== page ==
Philip Morris offers $16 bn for Swedish smokeless tobacco firm

The board of Swedish Match recommended that its shareholders accept the bid of 106 Swedish kronor per share, nearly 40 percent above its closing share price on Monday, the companies said in separate statements.

The deal would total 161.2 billion Swedish kronor (15 billion euros).

Stockholm-based Swedish Match derives more than 65 percent of its revenue from smoke-free products, including chewing tobacco and the Zyn brand of nicotine pouches.

Philip Morris announced in 2016 a long-term goal to stop selling cigarettes and replace them with alternatives that it says are less harmful.

The US company sells cigarette brands such as Marlboro and Chesterfield in 180 markets outside the United States and has invested billions of dollars since 2008 in vapor products, oral nicotine and other “reduced-risk” products.

Last year it clinched a controversial takeover of British breathing inhaler manufacturer Vectura, despite fierce opposition from health campaigners and medical groups.

The group plans to generate at least $1 billion in annual net revenues from nicotine-free products by 2025.

Philip Morris and Swedish Match had confirmed the takeover talks on Monday following a Wall Street Journal report.

“We are pleased to announce this exciting next step in Philip Morris International’s and Swedish Match’s trajectory toward a smoke-free future,” the US company’s chief executive, Jacek Olczak, said in a statement.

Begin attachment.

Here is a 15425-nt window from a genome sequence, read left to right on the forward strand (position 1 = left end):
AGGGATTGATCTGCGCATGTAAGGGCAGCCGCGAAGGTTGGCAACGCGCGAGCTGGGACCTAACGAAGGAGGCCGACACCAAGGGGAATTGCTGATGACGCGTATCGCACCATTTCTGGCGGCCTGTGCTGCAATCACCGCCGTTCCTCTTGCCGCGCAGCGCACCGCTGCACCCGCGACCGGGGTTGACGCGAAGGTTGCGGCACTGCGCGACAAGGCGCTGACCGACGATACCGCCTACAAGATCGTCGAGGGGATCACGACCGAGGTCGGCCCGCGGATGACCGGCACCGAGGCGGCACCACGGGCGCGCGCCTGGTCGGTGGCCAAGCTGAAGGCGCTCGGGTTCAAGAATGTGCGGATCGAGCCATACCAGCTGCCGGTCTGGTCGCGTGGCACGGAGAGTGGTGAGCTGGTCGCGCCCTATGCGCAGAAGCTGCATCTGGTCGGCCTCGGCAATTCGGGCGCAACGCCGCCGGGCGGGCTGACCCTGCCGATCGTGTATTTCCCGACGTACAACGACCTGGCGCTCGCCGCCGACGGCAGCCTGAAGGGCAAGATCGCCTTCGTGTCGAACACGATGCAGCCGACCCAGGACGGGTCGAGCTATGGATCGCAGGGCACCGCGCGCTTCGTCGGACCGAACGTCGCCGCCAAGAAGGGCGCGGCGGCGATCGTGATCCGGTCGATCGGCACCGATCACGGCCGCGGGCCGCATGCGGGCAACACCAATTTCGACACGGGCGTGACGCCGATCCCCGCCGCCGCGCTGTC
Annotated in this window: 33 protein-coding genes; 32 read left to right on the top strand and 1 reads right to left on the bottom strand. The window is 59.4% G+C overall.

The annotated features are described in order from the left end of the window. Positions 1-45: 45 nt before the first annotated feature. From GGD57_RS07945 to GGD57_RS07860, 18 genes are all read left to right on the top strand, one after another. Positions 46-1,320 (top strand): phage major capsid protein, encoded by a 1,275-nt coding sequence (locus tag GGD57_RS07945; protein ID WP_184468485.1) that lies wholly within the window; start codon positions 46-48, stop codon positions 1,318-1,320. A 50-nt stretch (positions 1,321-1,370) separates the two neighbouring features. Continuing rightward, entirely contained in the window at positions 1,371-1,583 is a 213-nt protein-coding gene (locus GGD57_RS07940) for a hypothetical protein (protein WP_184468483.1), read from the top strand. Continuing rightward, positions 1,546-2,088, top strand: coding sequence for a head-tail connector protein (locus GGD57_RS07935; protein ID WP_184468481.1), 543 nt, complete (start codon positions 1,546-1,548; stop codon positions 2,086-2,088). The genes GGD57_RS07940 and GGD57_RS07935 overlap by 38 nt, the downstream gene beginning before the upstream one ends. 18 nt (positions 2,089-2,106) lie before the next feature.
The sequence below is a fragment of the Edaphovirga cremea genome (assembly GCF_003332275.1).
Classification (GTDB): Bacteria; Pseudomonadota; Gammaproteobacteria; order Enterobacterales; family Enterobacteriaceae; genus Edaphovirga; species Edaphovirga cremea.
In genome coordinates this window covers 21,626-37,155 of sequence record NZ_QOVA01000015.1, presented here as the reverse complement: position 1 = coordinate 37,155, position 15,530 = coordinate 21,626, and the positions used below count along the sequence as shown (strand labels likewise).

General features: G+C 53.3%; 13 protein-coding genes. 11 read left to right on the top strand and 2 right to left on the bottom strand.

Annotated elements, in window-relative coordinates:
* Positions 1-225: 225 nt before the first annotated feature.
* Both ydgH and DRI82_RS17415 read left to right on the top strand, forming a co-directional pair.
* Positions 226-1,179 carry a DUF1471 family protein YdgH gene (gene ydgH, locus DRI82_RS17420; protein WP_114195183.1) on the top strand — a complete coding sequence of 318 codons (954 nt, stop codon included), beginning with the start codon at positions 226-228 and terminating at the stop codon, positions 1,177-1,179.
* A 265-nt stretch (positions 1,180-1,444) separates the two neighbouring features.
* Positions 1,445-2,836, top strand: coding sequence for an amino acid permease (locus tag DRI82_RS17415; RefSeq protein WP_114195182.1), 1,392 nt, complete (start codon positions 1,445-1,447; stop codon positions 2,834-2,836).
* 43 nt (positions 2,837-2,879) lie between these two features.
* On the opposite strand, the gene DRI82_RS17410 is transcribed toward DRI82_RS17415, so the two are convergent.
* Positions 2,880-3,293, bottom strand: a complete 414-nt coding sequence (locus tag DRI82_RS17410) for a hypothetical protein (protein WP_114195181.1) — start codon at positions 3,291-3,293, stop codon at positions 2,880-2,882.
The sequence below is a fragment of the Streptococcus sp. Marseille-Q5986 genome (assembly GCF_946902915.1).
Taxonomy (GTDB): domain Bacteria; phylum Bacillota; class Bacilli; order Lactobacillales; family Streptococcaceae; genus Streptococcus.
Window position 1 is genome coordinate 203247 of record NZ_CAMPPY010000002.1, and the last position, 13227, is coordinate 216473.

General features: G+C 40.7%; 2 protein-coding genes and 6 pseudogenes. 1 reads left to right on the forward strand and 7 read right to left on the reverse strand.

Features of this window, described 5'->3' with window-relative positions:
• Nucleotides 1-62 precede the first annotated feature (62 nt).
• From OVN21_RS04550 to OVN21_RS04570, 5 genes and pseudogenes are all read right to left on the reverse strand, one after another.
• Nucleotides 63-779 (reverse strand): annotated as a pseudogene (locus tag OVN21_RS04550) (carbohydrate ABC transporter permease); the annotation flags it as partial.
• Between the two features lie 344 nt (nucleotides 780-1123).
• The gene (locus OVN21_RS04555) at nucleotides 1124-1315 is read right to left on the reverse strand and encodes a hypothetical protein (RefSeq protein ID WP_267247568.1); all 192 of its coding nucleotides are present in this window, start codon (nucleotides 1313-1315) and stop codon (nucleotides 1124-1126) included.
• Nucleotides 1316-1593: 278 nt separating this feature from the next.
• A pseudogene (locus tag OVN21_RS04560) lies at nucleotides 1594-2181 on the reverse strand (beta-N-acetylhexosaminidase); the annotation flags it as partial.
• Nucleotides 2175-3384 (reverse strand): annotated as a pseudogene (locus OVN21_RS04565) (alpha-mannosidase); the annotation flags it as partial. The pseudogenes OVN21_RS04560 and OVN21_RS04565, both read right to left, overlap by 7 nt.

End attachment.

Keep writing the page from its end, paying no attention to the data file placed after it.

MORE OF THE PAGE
“Underpinned by compelling strategic and financial rationale, this combination would create a global smoke-free champion — strengthened by complementary geographic footprints, commercial capabilities and product portfolios — and open up significant platforms for growth in the US and internationally,” he said.

Swedish Match chairman Conny Karlsson told AFP that the deal was a “good offer” for shareholders.

“It’s great to have the chance to broaden the distribution of our products, which can compete with cigarettes,” Karlsson said.

Snus scandal

Swedish Match is also known for making cigars and “snus”, a form of snuff particular to Nordic countries.

The sale of snus, a moist powder tobacco originating from dry snuff, is illegal across the European Union, but Sweden has an exemption. It contains nicotine and comes in teabag-like pouches that are placed under the lip.

In 2012, Swedish Match said an associate to the EU’s then health commissioner had sought a 60-million-euro payment from the company to push for a proposed tobacco law that would lift the snus ban.

The firm filed a complaint with the European Anti-Fraud Office and the health commissioner, John Dalli, resigned from his post.

Dalli appeared in a Maltese court this year on charges of bribery and trading in influence over the lobbying scandal.

Swedish Match shares rose by almost nine percent to 103.50 kroner following the takeover bid.

Philip Morris, listed on the New York Stock Exchange, was up 0.6 percent to $99.47 in electronic trading before the stock market opened.